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North Carolina's General Assembly needs to address long-standing issues caused by the state's hog and other food-animal industries, an environmental group's advisor said during a recent public input session in Duplin County.
"We can fix the problem if the General Assembly in North Carolina will begin to represent the people of North Carolina," Waterkeeper Alliance Senior Advisor Rick Dove told North Carolina Department of Environmental Quality (DEQ) officials Tuesday. "I'm almost out of time and I'm going to end with this. We are all one. Whether we are a legislator, whether we are a state regulator, whether you're hog farmer or whether you’re an environmentalist. This is North Carolina. It belongs to us. We're in this together and we should be able to work this out."
The offshore economic drivers of the hog industry are the ones least concerned with addressing these issues, Dove said during his time at the microphone before about 300 Eastern North Carolina farmers and citizens at James Sprunt Community College in Kenansville.
"But trust me, until we get these big guys – the integrators – at the table, there will never be a solution," Dove said.
Some of the approximately 300 who attended a public input session in Kenansville on Tuesday pbs.twimg.com
Waterkeeper Alliance was one of three grassroots environmental groups that last spring reached a settlement with the North Carolina DEQ over regulatory oversight of industrial swine operations, protections in communities near animal facilities and various environmental impacts. The agreement was intended to resolve civil rights complaints that had been filed by the state DEQ in 2014 and 2016.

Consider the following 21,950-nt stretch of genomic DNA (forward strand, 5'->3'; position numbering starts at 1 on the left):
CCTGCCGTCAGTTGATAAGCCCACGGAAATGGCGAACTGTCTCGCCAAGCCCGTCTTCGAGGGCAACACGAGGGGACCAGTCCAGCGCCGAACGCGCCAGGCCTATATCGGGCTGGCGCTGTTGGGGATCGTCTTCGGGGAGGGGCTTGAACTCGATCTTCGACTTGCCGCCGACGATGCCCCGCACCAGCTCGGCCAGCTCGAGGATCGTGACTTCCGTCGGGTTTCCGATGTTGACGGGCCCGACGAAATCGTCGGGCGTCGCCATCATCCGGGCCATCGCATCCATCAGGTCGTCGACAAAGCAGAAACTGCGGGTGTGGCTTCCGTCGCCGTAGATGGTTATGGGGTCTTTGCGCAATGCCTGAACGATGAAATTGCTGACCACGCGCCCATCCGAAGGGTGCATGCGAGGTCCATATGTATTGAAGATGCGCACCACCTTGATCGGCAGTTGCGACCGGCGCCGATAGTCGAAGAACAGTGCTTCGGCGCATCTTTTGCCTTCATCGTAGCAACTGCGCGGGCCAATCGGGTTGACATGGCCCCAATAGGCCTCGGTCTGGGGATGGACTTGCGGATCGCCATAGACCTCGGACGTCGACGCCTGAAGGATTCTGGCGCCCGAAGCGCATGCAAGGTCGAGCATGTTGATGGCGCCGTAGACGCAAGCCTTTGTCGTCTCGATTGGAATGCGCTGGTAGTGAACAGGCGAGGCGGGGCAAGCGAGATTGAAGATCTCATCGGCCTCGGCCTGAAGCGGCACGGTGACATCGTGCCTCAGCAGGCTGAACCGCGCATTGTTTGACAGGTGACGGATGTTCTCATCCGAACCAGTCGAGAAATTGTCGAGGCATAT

Tuesday's gathering, hosted by the state DEQ, was to allow for public comments about proposed updates to the state's livestock permitting process.
"Nearly all North Carolina swine farms, as well as wet poultry and cattle, are subject to the requirements of their respective state general permits," the state DEQ said in a press release issued Friday about the ongoing public input process. "Comments obtained through the comment period and meetings will inform the final permit language."
There are about 9 million hogs in North Carolina, making the state the second-largest pork producer in the U.S. behind Iowa. In Sampson and Duplin counties, hogs outnumber people by about 30 to one, according to an industry website.
Dove noted during his comments Tuesday that many East North Carolina farmers and residents were present, in addition to politicians such as Rep. Jimmy Dixon (R- Onslow and Duplin counties), but the Chinese billionaire-owner of WH Group, Wan Long, was not.
"Where are the people with all the money to solve the problem?" Dove asked during his comments Tuesday. "They are not here. And when they're not here, this problem will never get solved."
Dove said that there are potential solutions but "instead of fixing the problem, we are now compounding the problem," and that other perils loom.
"Those of you who are here from the swine industry, the hog industry, you better look around your surroundings because everywhere in Eastern North Carolina, there's an explosion of poultry farms," he said. "Huge piles of waste, composting dead birds are all sitting out there in these huge piles. The environment in North Carolina can’t handle it. It can't. There’s no possible way. There is no good end to this unless we fix the problem."
The state DEQ has scheduled its next meeting on three general permits for animal operations for 6 p.m. Tuesday, Feb. 26, at the Statesville Civic Center in Statesville, according to a DEQ press release. Doors are scheduled to open and registration begins at 5:30 p.m. The three permits to be discussed are Swine, Cattle and Wet Poultry general permits.
The comment period ends March 4. Public comments may be submitted in person via the meetings, via email or snail mail, according to the press release.